But as with all things in capitalism, it sucks the most for workers, and while the plant closures don’t happen until early next year (and the unions will fight against them) it’s just the kind of shitty right-before-the-holidays news that really makes you feel like trash deep down inside.
And as we noted in today’s Morning Shift, these cuts are happening in Michigan and Ohio, places that were strongholds for Trump in the 2016 election, and places he promised jobs were coming back to. Take this, from Bloomberg:
President Donald Trump said he expects General Motors to keep an Ohio assembly complex open after its production of the Chevrolet Cruze ends early next year. Bryan Keeley said he wants to believe it, but he’s heard talk like that before.
Keeley is one of the thousands of workers at GM’s Lordstown factory near Youngstown who learned that the plant is being idled in March, with no new production promised. He said he voted for Trump two years ago because of the Republican’s vow to help American workers.
“I thought he was going to do miracles for us, so did a lot of other autoworkers,’’ Keeley, 46, said outside Ross’ Eatery and Pub near the plant. Keeley has worked for GM for 26 years but has been laid off since June. “He needs to step up to the plate and do what he said.’’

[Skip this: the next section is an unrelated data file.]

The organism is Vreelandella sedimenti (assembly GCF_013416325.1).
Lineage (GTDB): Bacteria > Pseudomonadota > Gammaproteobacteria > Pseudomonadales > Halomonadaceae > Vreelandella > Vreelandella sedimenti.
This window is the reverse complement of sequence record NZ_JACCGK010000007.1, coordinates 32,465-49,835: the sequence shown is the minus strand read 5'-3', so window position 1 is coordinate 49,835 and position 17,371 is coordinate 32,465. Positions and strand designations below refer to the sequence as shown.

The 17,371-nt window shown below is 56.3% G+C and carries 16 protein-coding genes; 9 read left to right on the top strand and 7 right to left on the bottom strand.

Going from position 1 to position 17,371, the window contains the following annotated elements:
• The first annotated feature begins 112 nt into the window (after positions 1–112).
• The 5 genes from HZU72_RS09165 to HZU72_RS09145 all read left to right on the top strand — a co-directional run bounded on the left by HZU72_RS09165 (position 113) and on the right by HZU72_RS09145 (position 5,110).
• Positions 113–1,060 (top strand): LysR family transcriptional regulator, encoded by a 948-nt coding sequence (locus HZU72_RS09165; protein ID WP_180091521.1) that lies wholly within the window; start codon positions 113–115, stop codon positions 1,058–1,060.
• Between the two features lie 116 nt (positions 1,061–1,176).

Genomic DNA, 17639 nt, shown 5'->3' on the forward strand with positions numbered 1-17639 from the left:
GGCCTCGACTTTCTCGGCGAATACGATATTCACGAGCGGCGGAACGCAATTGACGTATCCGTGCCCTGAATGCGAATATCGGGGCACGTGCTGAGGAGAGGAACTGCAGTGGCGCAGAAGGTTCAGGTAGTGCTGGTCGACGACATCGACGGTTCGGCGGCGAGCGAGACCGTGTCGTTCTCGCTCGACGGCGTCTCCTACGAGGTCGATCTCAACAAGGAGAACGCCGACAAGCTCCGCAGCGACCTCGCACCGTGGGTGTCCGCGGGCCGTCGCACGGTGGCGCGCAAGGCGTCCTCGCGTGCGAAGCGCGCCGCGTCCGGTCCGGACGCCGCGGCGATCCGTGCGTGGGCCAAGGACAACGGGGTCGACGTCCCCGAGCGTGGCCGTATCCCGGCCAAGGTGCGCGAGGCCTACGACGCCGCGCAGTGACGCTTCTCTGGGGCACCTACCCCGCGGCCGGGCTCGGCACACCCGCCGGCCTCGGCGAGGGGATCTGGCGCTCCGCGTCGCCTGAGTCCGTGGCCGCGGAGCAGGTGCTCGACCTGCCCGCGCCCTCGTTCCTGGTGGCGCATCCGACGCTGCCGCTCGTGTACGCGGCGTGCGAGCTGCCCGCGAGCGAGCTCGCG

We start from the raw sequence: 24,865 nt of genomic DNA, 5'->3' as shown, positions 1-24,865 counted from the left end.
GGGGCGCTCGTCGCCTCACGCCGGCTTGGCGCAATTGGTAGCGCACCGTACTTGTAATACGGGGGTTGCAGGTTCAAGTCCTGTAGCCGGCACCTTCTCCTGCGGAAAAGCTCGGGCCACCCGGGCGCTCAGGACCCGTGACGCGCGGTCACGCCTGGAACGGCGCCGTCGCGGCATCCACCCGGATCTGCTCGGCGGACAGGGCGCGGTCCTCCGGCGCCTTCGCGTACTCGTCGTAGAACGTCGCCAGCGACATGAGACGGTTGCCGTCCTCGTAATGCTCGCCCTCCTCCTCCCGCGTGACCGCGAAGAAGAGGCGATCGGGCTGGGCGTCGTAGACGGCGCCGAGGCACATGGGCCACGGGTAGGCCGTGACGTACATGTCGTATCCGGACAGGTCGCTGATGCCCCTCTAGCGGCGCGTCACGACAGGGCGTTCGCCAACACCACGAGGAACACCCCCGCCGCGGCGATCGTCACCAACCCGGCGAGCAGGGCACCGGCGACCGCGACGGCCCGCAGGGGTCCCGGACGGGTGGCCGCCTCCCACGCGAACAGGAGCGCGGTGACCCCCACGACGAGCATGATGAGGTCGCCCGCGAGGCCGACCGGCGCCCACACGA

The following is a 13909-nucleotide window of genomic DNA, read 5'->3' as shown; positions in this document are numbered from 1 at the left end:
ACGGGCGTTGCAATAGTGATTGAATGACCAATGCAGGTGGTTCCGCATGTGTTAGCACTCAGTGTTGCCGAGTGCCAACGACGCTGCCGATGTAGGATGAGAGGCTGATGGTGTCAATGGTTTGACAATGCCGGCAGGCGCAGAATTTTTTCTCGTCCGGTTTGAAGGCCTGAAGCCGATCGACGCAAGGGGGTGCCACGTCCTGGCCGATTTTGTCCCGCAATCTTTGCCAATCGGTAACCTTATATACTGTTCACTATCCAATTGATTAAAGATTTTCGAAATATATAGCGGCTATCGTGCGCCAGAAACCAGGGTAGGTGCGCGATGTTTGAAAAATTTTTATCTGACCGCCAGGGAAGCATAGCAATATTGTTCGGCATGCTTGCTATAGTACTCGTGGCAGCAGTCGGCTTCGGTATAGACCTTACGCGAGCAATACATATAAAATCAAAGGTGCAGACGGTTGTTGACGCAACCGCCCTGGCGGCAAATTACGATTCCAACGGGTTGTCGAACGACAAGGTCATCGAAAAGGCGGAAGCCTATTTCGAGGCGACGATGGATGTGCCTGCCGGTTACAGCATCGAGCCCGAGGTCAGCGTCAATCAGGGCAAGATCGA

Tommy Wolikow, a Lordstown resident who said he was laid off from the plant on the day Trump was inaugurated last year, has been attending his rallies with the Good Jobs Nation coalition to bring attention to the plight of workers. He said the first political rally he attended was the one last year in Youngstown where Trump told voters not to sell their homes.
Wolikow, 36, who had bought a house two miles from the Lordstown plant, resisted seeking a transfer to another GM facility because he didn’t want to uproot his family and still had hopes of returning to work.
Now, unable to find another job and maxing out his credit cards, he’s put in for a transfer and isn’t sure he can trust Trump’s assurances the plant will remain open.
“It’s hard to keep on thinking that he’s going to fight for us,’’ Wolikow said.
It’s heartbreaking stuff even if the Cruze wasn’t selling well. And it’s no wonder these people think this way, when the president said exactly this in Ohio back in 2017, and similar things when on the 2016 campaign trail: